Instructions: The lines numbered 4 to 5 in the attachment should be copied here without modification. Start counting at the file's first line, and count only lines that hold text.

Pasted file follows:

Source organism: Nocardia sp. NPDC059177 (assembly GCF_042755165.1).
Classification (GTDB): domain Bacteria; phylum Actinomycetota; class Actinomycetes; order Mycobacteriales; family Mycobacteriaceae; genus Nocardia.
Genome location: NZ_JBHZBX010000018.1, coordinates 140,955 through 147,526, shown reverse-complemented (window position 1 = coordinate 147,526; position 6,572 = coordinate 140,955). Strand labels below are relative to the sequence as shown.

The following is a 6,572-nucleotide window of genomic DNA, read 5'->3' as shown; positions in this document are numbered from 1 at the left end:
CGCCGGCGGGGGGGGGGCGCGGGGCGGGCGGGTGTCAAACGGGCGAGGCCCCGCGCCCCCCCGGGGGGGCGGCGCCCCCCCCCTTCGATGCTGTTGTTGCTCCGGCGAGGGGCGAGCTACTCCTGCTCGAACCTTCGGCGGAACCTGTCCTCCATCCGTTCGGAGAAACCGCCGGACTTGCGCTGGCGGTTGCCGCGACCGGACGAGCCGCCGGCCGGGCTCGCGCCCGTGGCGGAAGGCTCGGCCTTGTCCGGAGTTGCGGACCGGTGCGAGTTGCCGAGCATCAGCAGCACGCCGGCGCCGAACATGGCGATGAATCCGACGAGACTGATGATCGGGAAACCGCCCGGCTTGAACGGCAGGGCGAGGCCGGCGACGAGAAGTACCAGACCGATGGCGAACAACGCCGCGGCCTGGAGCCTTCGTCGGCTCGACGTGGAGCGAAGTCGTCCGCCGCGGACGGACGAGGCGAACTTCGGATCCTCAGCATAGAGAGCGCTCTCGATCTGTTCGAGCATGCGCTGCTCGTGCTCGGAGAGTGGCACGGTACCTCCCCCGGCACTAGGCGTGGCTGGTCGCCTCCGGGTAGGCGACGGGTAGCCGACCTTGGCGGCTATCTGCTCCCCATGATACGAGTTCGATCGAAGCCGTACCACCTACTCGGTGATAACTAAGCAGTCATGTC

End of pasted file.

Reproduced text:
The following is a 6,572-nucleotide window of genomic DNA, read 5'->3' as shown; positions in this document are numbered from 1 at the left end:
CGCCGGCGGGGGGGGGGCGCGGGGCGGGCGGGTGTCAAACGGGCGAGGCCCCGCGCCCCCCCGGGGGGGCGGCGCCCCCCCCCTTCGATGCTGTTGTTGCTCCGGCGAGGGGCGAGCTACTCCTGCTCGAACCTTCGGCGGAACCTGTCCTCCATCCGTTCGGAGAAACCGCCGGACTTGCGCTGGCGGTTGCCGCGACCGGACGAGCCGCCGGCCGGGCTCGCGCCCGTGGCGGAAGGCTCGGCCTTGTCCGGAGTTGCGGACCGGTGCGAGTTGCCGAGCATCAGCAGCACGCCGGCGCCGAACATGGCGATGAATCCGACGAGACTGATGATCGGGAAACCGCCCGGCTTGAACGGCAGGGCGAGGCCGGCGACGAGAAGTACCAGACCGATGGCGAACAACGCCGCGGCCTGGAGCCTTCGTCGGCTCGACGTGGAGCGAAGTCGTCCGCCGCGGACGGACGAGGCGAACTTCGGATCCTCAGCATAGAGAGCGCTCTCGATCTGTTCGAGCATGCGCTGCTCGTGCTCGGAGAGTGGCACGGTACCTCCCCCGGCACTAGGCGTGGCTGGTCGCCTCCGGGTAGGCGACGGGTAGCCGACCTTGGCGGCTATCTGCTCCCCATGATACGAGTTCGATCGAAGCCGTACCACCTACTCGGTGATAACTAAGCAGTCATGTC